The wisdom of tortoises

2008-10-29 00:00

About a year ago I started collecting tortoises. The first one was a completely unconscious decision. It was a carved stone tortoise I found at a flea market. Its smooth, shiny surface which the artist had lovingly carved out of a piece of soapstone attracted me. I kept that tortoise on my desk for months, stroking its comforting surface in an unconscious way whenever I felt the path I’d chosen was a little too steep.

My next tortoise was more of a conscious buy. I saw a beautiful crafted miniature at a garden centre and bought it immediately. It would look good next to the soapstone one. The next was a delicate fellow made of beads and wire which I discovered at yet another flea market. The tortoise family was then joined by a cloth and birdseed tortoise named “Crash” by my daughter who bought it for me. I was even given a silver and garnet tortoise pendant by an ob-servant someone who noticed the staunch parade of tortoises growing in my writing shed. Then I discovered a family of three blue-and-white clay tortoises packed away in a box. A friend had made them for me many years ago. I realised that my random buys had simply fitted into something that had been an unconscious theme in my life for some time.

I had given a little thought to the significance of these little creatures’ steady progress into my life. Once in a lecture, someone commented on my pendant. I told her that I was very much like the tortoise: soft and vulnerable on the inside but with a shell so hardy that I could survive the most vicious blows the brutal world of the arts could give me. I’d also felt an affinity with the tortoise’s slow but steady path. It has taken me longer than most to get to my desired goal but I have no doubt that I will get there in the end.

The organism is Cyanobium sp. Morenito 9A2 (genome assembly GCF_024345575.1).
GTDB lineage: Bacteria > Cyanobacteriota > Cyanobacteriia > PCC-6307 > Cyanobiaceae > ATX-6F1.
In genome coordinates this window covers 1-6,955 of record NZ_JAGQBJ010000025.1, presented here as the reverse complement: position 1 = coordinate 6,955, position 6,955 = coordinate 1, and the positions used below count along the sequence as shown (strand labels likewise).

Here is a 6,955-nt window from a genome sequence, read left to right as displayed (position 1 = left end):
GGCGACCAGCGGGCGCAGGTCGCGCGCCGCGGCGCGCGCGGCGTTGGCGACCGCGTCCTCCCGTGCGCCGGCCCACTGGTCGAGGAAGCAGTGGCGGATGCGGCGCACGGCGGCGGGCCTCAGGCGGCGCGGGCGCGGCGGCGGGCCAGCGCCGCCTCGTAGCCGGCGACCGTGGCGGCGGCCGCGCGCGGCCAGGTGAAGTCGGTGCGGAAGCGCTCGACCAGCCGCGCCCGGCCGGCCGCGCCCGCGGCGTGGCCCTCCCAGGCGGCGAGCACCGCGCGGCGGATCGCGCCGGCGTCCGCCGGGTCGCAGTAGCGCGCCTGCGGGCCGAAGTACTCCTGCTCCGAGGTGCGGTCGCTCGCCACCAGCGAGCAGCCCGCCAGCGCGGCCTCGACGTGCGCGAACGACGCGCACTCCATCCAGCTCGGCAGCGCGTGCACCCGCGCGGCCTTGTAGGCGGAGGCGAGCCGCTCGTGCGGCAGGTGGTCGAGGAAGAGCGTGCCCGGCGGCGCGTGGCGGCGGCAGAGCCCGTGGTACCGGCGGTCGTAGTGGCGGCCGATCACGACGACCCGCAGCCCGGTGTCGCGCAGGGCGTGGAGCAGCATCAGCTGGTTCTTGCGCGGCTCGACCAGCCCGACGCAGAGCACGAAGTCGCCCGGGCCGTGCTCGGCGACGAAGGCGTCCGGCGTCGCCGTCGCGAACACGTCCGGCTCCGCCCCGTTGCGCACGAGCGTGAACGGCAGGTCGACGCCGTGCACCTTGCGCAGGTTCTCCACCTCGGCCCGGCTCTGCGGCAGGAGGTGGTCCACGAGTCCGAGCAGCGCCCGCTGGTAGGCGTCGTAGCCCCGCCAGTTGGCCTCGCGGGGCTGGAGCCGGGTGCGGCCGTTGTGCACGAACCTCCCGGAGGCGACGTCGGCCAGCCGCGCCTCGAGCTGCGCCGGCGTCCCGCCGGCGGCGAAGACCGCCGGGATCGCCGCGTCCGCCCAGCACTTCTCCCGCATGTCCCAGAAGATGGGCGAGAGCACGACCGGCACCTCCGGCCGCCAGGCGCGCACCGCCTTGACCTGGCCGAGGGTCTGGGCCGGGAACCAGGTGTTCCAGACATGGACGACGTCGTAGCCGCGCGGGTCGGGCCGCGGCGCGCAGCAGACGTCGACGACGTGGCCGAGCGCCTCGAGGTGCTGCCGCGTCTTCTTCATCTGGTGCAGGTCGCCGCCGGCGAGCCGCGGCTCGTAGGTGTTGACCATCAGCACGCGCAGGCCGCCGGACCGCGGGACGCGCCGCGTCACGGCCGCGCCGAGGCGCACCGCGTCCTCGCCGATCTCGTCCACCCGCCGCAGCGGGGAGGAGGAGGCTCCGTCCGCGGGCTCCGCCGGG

But the wisdom of the tortoise was brought to mind even more strongly after routine surgery which went spectacularly wrong a few months ago. Spending over six weeks unable to get out of bed for more than a few minutes gave me a great deal of time to think. I realised that I have set myself unusually high goals to achieve in this lifetime and it is taking quite a while to reach these goals. After almost two months of contemplation I realised that since the early loss of three members of my immediate family, I have chosen to prioritise the needs of my family and friends, sometimes to the detriment of my own work.

It hasn’t been easy working from home over the years so that I can be available when others need me. I have often been very frustrated not being able to devote myself single-mindedly to a task as many others in my field are able to. But during my recent fairly spectacular collapse, the flip side of my life’s choice was revealed. These friends and family rallied around to carry me through the terrifying weeks when I arm-wrestled death. My husband and parents put me first, cooking meals, fetching children, buying vitamins and treats to keep me from despair. Friends lent me classic DVD collections, brought audio books and posted documentary film festival DVDS. Aunts, uncles and friends brought flowers and visited night and day to keep depression at bay. I was humbled by their outpouring of kindnesses.

It was then I realised what the tortoise really symbolised for me. I may be carrying my friends and family on my back as a house of sorts on my journey. But this same house provides me with security and comfort to protect my sensitive and vulnerable side from being destroyed by outrageous fortune. So when I get knocked down by slings and arrows and even medical disasters, my shell of support holds me together.

I’ve always thought that tortoises look a lot like Madiba. Who would have thought they’d be so wise as well?

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